A Closer Look at the June Employment Data
By Scott Brown
July 10, 2012
The economy added 391,000 jobs in June – that is, before seasonal adjustment. The adjusted figure, up 80,000, was less than expected, but it wasn’t a huge miss relative to the median forecast (+100,000), so the stock market reaction to the headline figure seemed somewhat surprising. Payroll growth in the second quarter (a 75,000 average monthly gain) was as weak as the first quarter was strong (payrolls averaged +226,000 per month in 1Q12) – the average pace for the first half of 2012 was respectable (+150,000 per month). Given the discrepancy in job growth between the first and second quarters, seasonal adjustment may still be an issue. However, there’s concern that a high level of uncertainty in the outlook could undermine hiring in the remainder of the year.
The end of the school year and the start of the summer season cause significant problems for the seasonal adjustment. Prior to seasonal adjustment, we lost 951,000 education jobs (public and private) in June (vs. -858,000 in June 2011). Excluding education, the economy added 1.306 million jobs (vs. 1.309 million in June 2011). Note that losses in education will be an even bigger issue in July (we lost 1.4 million education jobs, unadjusted, in July 2011). The seasonal pattern in private sector jobs this year has not been out of line in comparison to that of recent years. The level of unadjusted private-sector payrolls typically flattens in the second half of the year.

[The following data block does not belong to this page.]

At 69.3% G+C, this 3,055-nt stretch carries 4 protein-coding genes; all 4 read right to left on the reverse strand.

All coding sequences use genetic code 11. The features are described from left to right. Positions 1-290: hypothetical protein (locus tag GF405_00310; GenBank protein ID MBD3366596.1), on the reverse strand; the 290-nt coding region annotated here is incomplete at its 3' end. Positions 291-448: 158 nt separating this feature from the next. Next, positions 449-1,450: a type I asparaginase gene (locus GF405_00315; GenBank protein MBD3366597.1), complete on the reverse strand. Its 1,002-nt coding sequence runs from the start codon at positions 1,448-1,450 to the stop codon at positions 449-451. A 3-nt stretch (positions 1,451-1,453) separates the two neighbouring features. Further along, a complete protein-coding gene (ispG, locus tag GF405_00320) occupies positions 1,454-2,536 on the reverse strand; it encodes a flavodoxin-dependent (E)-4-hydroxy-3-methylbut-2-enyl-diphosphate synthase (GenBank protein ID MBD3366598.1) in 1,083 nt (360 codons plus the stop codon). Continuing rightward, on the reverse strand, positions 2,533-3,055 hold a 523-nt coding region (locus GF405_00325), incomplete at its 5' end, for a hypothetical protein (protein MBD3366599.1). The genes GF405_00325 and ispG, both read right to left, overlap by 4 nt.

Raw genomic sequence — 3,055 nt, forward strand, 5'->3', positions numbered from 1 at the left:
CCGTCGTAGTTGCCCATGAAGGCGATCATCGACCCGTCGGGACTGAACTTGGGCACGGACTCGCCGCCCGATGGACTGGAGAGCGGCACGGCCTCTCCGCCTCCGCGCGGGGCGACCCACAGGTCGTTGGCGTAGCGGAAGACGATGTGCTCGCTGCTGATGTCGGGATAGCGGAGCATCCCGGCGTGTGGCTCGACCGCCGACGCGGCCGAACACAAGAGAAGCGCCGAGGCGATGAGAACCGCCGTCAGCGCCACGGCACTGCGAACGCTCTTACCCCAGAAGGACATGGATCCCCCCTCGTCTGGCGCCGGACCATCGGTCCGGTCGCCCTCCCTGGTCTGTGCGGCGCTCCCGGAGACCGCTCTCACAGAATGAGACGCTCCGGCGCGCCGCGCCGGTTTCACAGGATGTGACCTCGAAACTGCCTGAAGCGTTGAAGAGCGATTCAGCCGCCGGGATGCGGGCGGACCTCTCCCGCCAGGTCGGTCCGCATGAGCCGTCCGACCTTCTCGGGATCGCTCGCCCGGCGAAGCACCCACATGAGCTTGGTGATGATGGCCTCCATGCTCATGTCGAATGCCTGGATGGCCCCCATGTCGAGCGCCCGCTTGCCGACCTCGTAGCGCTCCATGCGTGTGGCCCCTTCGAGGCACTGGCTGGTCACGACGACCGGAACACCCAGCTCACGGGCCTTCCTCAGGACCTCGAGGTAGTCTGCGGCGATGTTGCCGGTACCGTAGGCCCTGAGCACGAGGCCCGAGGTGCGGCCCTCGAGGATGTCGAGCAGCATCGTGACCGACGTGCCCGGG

The drag from state and local government, which subtracted significantly from overall payroll growth in 2011, appears to be waning. State and local government payrolls rose by 3,000 in June (seasonally adjusted), with education down by 14,200, and up 17,300 otherwise. Still, that followed a 20,000 decline in May (state and local government averaged a 10,000 monthly decline in the quarter, vs. a +3,000 pace in 1Q12). Federal government payrolls fell by 7,000 in June (up just 35,000 since December 2008), mostly in the U.S. Postal Service (-6,200).
The Household Survey data continue to suggest an economy that is growing fast enough to absorb the growth in the working-age population, but not strong enough to make up much of the ground lost in the labor market during the downturn.
There were a number of positive elements in the report. Average weekly hours increased (but note that these figures are often revised). Average hourly earnings and average weekly earnings are now outpacing inflation, which should help support consumer spending growth in the near term. Temp help employment continued to advance (up 10.7% y/y). This is likely a sign that employers remain cautious, but an increase in temp hiring usually precedes an increase in permanent hiring.
In his June 20 press briefing, Chairman Bernanke said that the Fed is “prepared to take further action to promote a stronger recovery and sustained improvement in labor market conditions.” The slower trend in nonfarm payrolls will provide some support for those arguing for more action and the lower inflation outlook could provide some cover to act. Note that QE1 and QE2 were undertaken to address a threat of deflation.
(c) Raymond James